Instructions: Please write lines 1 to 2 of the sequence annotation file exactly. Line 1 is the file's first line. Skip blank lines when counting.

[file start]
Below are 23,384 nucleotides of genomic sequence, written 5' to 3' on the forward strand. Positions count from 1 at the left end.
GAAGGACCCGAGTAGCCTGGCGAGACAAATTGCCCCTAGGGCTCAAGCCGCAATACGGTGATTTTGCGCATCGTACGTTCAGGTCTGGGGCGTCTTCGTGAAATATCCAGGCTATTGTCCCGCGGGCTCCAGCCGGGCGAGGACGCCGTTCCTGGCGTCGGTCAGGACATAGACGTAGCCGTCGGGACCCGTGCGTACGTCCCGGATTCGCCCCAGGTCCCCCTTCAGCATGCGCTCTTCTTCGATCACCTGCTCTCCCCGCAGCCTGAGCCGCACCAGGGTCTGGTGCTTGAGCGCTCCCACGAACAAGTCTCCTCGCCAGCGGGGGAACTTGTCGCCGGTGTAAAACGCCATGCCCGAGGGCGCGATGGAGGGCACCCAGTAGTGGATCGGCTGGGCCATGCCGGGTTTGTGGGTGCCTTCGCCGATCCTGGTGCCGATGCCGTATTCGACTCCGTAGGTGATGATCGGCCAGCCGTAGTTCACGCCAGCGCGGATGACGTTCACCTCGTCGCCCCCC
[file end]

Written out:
Below are 23,384 nucleotides of genomic sequence, written 5' to 3' on the forward strand. Positions count from 1 at the left end.
GAAGGACCCGAGTAGCCTGGCGAGACAAATTGCCCCTAGGGCTCAAGCCGCAATACGGTGATTTTGCGCATCGTACGTTCAGGTCTGGGGCGTCTTCGTGAAATATCCAGGCTATTGTCCCGCGGGCTCCAGCCGGGCGAGGACGCCGTTCCTGGCGTCGGTCAGGACATAGACGTAGCCGTCGGGACCCGTGCGTACGTCCCGGATTCGCCCCAGGTCCCCCTTCAGCATGCGCTCTTCTTCGATCACCTGCTCTCCCCGCAGCCTGAGCCGCACCAGGGTCTGGTGCTTGAGCGCTCCCACGAACAAGTCTCCTCGCCAGCGGGGGAACTTGTCGCCGGTGTAAAACGCCATGCCCGAGGGCGCGATGGAGGGCACCCAGTAGTGGATCGGCTGGGCCATGCCGGGTTTGTGGGTGCCTTCGCCGATCCTGGTGCCGATGCCGTATTCGACTCCGTAGGTGATGATCGGCCAGCCGTAGTTCACGCCAGCGCGGATGACGTTCACCTCGTCGCCCCCC